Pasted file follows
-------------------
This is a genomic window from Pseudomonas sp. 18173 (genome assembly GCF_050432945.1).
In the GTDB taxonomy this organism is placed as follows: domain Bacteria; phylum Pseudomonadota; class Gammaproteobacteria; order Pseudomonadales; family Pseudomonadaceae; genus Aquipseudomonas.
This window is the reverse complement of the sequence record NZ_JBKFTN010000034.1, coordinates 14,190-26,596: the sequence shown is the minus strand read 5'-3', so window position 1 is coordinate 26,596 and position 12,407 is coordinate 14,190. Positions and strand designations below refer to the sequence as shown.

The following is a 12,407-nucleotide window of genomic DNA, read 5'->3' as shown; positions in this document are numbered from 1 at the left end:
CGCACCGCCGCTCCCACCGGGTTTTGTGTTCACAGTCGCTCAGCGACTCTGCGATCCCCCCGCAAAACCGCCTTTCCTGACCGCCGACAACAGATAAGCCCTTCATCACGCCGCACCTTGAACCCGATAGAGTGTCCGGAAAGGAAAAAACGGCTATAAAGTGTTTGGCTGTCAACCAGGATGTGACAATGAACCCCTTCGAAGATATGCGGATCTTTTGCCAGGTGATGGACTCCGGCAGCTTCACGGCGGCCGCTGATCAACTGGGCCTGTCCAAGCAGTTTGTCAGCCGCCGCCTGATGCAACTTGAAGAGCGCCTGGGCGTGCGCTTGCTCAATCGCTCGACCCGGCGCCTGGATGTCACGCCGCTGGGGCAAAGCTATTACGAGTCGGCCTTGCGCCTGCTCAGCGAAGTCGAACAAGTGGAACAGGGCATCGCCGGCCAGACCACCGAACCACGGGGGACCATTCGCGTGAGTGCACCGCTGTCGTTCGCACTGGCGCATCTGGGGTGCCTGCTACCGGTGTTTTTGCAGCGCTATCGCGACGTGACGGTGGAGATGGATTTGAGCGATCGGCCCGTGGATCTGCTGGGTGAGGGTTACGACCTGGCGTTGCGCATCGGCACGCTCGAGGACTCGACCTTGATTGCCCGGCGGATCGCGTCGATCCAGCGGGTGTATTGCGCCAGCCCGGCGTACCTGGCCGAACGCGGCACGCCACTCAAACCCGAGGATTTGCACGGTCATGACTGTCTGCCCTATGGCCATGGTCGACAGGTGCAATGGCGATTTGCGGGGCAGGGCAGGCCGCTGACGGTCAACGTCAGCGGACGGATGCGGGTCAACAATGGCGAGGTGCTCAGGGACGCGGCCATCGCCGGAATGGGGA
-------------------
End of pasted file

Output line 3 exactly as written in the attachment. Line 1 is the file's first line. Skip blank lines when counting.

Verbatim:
This window is the reverse complement of the sequence record NZ_JBKFTN010000034.1, coordinates 14,190-26,596: the sequence shown is the minus strand read 5'-3', so window position 1 is coordinate 26,596 and position 12,407 is coordinate 14,190. Positions and strand designations below refer to the sequence as shown.